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New York Times reporting raises questions about a Richmond hospital owned by Bon Secours

Stethoscopes are pictured in an intensive care unit.
Stethoscopes are pictured in an intensive care unit.

Richmond Community Hospital makes the most money of any hospital in the state. And yet the primarily Black community that the hospital serves often doesn’t get the care community members need. That’s according to recent reporting from the New York Times.

Katie Thomas is a healthcare reporter for the New York Times. Jessica Silver-Greenberg focuses on business. Together they set out to learn more about how non-profit hospitals operate. That led them to Richmond’s east end – and a facility called Richmond Community Hospital, owned today by the non-profit chain, Bon Secours.

“When you walk into Richmond Community Hospital, you would never know… that it is just bringing in so much money for the big system,” said Silver-Greenberg in a recent interview.

As they report it, the MRI machine is constantly on the fritz and in 2017 Bon Secours shut the ICU shut down.

“No one really blames the doctors or the nurses or the aides or the techs, you know… but there is a sense, and it's like a whisper network…do not go there.”

And yet on paper Richmond Community makes more money than any other hospital in Virginia. The numbers were surprising, says Silver-Greenberg.

“The question is, like, how it became so profitable?” Silver-Greenberg said. “That became really the centerpiece in many ways of our story. The profits are thanks to this federal drug discount program called 340 B.”

Basically, 340-B allows hospitals that serve low-income populations to buy drugs at a deeply discounted rate.

“And then bill private insurance and government insurance, the full cost,” explained Silver-Greenberg. “So the hope was that hospitals that serve this specific population would take that spread, take the difference and put that back into the hospitals that qualified them for the program to begin with.”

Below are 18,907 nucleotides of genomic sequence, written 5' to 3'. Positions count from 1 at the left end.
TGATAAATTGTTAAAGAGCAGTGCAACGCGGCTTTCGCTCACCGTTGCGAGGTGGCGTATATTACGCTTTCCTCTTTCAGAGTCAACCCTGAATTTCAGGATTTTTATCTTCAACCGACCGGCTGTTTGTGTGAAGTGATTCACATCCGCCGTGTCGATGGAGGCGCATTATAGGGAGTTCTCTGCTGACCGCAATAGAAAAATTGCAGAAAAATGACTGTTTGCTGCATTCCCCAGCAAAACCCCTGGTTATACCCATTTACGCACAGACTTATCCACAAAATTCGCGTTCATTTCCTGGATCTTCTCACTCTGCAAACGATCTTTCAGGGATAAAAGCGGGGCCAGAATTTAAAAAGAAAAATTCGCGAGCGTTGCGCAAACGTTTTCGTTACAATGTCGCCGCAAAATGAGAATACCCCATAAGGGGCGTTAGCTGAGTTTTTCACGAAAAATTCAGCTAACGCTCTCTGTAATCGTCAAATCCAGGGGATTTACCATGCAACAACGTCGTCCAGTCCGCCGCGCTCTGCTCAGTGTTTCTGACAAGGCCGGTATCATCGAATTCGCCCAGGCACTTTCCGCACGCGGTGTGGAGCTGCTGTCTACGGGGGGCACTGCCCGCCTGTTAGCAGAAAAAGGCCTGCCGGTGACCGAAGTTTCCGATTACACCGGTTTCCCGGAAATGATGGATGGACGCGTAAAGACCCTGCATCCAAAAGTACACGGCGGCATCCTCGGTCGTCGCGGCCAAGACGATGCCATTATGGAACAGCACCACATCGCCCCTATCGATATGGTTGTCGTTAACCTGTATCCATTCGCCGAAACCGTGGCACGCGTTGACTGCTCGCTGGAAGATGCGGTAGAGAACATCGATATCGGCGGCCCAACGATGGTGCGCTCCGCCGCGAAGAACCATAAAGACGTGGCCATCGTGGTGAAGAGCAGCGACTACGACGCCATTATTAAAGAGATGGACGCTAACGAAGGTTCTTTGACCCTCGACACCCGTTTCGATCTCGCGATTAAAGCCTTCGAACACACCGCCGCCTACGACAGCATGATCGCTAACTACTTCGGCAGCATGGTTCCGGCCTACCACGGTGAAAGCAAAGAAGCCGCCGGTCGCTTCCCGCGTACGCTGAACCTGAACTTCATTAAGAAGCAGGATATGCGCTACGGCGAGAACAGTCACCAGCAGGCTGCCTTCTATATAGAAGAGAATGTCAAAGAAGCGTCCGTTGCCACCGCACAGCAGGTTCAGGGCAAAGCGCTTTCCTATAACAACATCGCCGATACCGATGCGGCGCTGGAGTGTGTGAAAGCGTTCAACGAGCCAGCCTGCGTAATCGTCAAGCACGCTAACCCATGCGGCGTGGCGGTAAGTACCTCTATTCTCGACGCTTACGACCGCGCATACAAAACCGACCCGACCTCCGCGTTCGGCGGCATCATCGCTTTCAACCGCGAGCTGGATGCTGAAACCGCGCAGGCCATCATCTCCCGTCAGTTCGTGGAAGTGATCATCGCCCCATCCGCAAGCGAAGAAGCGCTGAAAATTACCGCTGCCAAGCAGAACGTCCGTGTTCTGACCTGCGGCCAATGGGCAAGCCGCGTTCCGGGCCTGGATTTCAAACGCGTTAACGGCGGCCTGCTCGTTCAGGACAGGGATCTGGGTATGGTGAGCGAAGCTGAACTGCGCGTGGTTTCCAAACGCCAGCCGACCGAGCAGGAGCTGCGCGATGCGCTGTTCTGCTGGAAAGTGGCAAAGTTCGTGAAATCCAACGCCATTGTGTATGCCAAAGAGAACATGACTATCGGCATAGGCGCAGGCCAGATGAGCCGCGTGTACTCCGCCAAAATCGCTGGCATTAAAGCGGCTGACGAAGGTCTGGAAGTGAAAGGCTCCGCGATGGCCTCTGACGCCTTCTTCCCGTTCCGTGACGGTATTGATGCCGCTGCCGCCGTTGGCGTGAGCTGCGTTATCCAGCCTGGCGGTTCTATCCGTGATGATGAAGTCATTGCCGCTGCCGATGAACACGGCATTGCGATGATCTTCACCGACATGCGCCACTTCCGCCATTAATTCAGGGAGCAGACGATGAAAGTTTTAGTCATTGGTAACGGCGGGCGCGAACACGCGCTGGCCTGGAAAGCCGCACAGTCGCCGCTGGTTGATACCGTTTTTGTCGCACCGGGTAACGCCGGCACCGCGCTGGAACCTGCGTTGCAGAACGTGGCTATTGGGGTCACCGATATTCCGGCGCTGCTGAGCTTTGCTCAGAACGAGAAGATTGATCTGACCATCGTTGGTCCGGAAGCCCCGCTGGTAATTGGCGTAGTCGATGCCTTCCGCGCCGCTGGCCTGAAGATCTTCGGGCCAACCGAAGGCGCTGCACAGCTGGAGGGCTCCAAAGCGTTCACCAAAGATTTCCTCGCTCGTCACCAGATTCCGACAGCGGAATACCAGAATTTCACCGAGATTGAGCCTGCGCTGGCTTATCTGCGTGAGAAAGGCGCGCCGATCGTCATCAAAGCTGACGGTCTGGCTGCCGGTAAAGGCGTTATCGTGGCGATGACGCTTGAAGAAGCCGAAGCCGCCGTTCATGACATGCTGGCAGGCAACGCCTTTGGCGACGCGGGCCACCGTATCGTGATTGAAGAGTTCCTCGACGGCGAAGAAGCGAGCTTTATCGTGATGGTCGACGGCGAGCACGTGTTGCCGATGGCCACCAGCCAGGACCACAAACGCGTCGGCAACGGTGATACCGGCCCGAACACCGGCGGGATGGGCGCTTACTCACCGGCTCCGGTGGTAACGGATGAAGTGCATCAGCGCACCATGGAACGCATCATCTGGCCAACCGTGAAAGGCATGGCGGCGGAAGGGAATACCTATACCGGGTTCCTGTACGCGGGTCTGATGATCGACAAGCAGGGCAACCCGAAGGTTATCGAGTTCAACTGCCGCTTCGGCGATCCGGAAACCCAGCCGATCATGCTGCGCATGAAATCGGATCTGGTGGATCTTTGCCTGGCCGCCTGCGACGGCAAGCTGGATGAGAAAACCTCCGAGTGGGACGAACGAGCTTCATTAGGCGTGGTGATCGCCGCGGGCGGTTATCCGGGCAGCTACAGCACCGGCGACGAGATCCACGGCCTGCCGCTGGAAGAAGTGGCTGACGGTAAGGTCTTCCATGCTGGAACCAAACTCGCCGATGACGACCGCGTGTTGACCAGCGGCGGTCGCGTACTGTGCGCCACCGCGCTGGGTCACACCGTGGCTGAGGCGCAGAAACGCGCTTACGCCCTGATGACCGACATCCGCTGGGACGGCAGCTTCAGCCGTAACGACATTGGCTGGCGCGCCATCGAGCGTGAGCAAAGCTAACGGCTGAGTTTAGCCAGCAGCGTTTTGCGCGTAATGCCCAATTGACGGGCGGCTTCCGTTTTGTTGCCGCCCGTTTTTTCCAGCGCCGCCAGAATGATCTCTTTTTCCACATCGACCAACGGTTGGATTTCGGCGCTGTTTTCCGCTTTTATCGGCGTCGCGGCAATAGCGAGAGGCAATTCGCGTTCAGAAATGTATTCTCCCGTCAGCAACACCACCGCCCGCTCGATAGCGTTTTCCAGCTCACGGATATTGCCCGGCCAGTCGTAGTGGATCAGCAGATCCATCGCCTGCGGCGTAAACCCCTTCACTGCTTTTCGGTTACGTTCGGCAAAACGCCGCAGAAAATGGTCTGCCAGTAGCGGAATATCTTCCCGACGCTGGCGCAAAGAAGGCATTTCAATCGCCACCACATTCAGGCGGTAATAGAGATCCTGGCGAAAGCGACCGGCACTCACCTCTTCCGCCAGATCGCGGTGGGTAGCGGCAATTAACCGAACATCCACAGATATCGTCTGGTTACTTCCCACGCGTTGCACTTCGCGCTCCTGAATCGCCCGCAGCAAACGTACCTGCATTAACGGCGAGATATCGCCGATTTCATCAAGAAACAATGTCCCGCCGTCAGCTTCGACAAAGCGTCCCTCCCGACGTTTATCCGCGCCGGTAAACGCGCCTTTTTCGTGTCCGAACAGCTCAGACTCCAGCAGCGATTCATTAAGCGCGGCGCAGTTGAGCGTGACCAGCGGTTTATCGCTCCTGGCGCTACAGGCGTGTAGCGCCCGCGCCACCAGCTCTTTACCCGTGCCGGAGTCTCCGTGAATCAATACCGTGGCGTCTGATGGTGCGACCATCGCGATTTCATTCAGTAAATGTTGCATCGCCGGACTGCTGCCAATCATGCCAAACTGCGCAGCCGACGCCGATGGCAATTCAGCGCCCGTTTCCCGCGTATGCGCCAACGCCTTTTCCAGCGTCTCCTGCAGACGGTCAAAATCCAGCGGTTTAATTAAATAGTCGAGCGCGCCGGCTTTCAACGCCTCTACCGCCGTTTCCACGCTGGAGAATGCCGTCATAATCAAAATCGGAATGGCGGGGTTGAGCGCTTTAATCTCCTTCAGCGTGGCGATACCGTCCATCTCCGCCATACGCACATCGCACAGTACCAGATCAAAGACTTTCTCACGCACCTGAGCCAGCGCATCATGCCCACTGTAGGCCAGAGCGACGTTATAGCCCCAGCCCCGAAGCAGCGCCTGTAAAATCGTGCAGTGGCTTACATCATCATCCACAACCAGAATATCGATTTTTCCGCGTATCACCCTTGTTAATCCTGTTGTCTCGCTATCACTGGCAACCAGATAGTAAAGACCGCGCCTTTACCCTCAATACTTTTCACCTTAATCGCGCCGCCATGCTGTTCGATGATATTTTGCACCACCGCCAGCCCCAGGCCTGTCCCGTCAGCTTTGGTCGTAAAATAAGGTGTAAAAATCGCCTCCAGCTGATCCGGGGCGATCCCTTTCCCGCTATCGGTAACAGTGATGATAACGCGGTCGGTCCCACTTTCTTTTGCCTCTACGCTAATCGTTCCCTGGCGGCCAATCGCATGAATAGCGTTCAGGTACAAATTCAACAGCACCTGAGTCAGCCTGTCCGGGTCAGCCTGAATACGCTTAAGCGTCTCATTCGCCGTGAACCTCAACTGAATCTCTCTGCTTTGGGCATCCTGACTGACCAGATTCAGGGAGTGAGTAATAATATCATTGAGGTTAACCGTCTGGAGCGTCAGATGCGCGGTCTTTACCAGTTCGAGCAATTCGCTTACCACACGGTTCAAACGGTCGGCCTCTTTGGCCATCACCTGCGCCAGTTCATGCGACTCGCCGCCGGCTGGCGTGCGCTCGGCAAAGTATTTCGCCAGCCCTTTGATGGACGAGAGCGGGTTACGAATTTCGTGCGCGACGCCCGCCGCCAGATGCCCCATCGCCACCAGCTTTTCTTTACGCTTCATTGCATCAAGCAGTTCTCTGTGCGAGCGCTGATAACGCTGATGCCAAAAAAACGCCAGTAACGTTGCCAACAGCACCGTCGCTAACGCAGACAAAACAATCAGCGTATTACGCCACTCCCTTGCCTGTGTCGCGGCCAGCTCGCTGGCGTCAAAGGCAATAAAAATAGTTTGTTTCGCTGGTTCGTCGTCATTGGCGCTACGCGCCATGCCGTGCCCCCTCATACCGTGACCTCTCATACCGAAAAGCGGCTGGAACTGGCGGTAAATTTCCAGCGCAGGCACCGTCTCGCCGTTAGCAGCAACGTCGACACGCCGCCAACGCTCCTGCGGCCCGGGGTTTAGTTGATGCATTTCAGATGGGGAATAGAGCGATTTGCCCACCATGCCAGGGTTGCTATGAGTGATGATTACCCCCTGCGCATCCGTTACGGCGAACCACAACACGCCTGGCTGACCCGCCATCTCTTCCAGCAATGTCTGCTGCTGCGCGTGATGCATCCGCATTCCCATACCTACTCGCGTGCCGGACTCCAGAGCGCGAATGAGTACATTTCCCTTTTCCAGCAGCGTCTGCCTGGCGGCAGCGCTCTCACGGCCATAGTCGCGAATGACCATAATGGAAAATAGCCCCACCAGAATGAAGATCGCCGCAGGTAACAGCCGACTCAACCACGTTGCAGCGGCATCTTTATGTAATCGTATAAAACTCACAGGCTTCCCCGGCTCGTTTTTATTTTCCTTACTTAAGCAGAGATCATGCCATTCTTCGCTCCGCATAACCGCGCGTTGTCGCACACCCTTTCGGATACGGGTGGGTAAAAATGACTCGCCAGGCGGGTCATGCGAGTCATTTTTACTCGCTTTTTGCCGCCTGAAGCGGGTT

But that’s not what Bon Secours was doing with Richmond Community, explains healthcare reporter Katie Thomas.

“What we found was that they were sometimes very publicly in press releases on their website, you know, expanding and adding to other hospitals in the Richmond area that were in wealthier areas – expanding an ICU, adding maternity unit beds, you know, building a new freestanding, freestanding emergency room in one area,” Thomas said. “While they were not investing at Richmond Community Hospital.

As one doctor told them, it was like Bon Secours was laundering money through this poor hospital to its wealthier outposts.

In a full page ad this past weekend in the Richmond Times Dispatch, Bon Secours says the entire narrative is misleading. A spokesperson for Bon Secours told RadioIQ the company is dedicated to increasing access to care, and those new facilities serve other rural medically underserved communities.

The non-profit, faith-based chain, bought Richmond Community in 1995. But before that, the institution had a long history of serving the city in a unique way. It was founded more than 100 years ago, explained Thomas, during segregation.

“Black patients were allowed in some other hospitals, but they were often given very second class status,” she said. “They were treated in basement facilities… places that were really not at all on the same level as the white patients. And so, this hospital really aimed to serve the Black community.”

Today Richmond Community is one of only two Black-founded hospitals still in operation in the country. And yet, reports the New York Times, patients are receiving substandard care – unable to quickly access the new facilities, equipment and specialized doctors available in other parts of the Bon Secours system.

A spokesperson for Bon Secours says they’re replacing the MRI machine, and they recently broke ground on a multi-million dollar expansion of the hospital campus in Richmond’s East End.

This report, provided by Virginia Public Radio, was made possible with support from the Virginia Education Association.

Mallory Noe-Payne is Radio IQ's Richmond reporter and bureau chief.